The drama, pleasure, and impossibility of arcadia is ubiquitous in art history. A quest for utopianism is always somewhat tethered to the ability to imagine and represent a multitude of worlds. Kemi Onabulé experiments with arcadia as an aesthetic and political concept - testing its limits and pertinence to contemporary art.
Our moment is one of climate catastrophe. Onabulé is attuned to rising temperatures and how that "affects our idea of place in the world." The largest scale work in the exhibition, Burning Man, Burning Tree (2022), represents a paradise set afire, in which human and tree are both engulfed in flames. This fiery presence abstracts the setting while illuminating the two figures - human and tree, side by side. In unsettling the romanticism of the natural environment as pristine, Onabulé experiments with the idea of nature as untouched. The bucolic vision of arcadia is destabilized by the ecological realities of the planet we call home.
Onabulé's figures appear to be anonymous, raceless, and genderless, and she depicts the humans as being surreal and unbounded. I read this ambiguity as paradigmatic of the universal applicability of climate disaster. Everyone is affected by environmental distress, although the extent to which someone is implicated is determined by race and socioeconomic status.
While the Greek notion of arcadia and its rich artistic legacy is paramount to this recent body of Onabulé's work, I am also reminded of Uche Okeke's concept of "Natural Synthesis," in which indigenous aesthetic practices are merged with Western perspectives. Although the framework has distinct origins in Nigerian modernism, it parallels the possibilities of ambivalence and blended styles at play in Onabulé's work. Perhaps it seems starry-eyed to describe the fusion of Onabulé's Greek and Nigerian heritage as akin to Okeke's Natural Synthesis, but as Yinka Shonibare once exclaimed about being an artist: "you've got to be a bit utopian…"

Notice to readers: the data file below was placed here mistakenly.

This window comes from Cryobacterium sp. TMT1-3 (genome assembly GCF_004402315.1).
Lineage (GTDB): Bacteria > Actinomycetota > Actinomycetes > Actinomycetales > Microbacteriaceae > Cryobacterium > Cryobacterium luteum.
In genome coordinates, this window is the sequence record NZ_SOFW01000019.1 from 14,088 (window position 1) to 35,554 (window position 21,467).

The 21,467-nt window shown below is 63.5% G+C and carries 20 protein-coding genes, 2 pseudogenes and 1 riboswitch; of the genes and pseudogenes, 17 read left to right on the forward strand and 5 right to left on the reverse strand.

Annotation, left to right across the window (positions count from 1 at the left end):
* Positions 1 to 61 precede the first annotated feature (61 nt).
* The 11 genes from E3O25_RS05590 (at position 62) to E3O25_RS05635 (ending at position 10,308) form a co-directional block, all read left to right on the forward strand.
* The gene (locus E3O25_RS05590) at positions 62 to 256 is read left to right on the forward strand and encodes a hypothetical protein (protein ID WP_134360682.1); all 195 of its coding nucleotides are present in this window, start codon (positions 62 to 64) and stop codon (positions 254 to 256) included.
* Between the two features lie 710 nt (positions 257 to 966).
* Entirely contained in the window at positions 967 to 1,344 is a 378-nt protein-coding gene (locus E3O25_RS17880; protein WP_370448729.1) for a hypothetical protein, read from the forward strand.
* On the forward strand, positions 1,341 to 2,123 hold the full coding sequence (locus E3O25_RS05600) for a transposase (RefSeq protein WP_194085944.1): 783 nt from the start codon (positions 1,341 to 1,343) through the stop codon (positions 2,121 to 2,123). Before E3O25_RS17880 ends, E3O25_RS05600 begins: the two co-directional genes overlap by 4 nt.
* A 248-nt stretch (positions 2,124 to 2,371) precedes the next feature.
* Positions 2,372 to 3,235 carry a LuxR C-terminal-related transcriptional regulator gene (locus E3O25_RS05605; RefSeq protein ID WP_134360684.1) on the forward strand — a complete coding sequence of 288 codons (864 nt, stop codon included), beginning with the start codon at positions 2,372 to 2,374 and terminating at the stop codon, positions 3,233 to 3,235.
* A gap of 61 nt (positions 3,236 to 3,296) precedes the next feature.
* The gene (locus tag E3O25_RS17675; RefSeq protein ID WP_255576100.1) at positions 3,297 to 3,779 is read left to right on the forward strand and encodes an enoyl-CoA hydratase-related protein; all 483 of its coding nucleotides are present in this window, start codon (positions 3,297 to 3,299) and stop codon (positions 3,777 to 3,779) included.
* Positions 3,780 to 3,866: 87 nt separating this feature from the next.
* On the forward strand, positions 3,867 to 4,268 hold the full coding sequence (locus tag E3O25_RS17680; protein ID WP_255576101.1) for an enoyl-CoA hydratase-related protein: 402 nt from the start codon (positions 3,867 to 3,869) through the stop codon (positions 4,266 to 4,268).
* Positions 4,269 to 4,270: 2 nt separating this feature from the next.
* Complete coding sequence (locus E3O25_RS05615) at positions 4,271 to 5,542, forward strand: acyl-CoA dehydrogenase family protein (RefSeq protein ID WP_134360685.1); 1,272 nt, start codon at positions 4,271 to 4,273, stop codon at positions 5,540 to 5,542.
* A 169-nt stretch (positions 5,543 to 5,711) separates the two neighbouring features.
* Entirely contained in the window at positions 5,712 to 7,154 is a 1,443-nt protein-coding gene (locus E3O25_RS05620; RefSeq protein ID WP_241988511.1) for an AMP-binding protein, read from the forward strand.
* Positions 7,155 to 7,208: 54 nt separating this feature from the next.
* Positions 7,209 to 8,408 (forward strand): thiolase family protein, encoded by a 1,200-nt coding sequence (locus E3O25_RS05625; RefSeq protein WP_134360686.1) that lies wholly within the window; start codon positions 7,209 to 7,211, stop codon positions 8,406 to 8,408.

As such, one can bask in the bold colours and dynamic scenes of Onabulé's works while reckoning with the dark undertones of ecological disaster. Pleasure and pain - like the human figure and the tall tree - are intimately tethered to one another in complex ways, although they bear different fruits. Apropos to our moment, in which cycles of joy and fear are inevitable, both Onabulé's subversions and propagations of utopia are germane.
- Alexandra M. Thomas, August 2022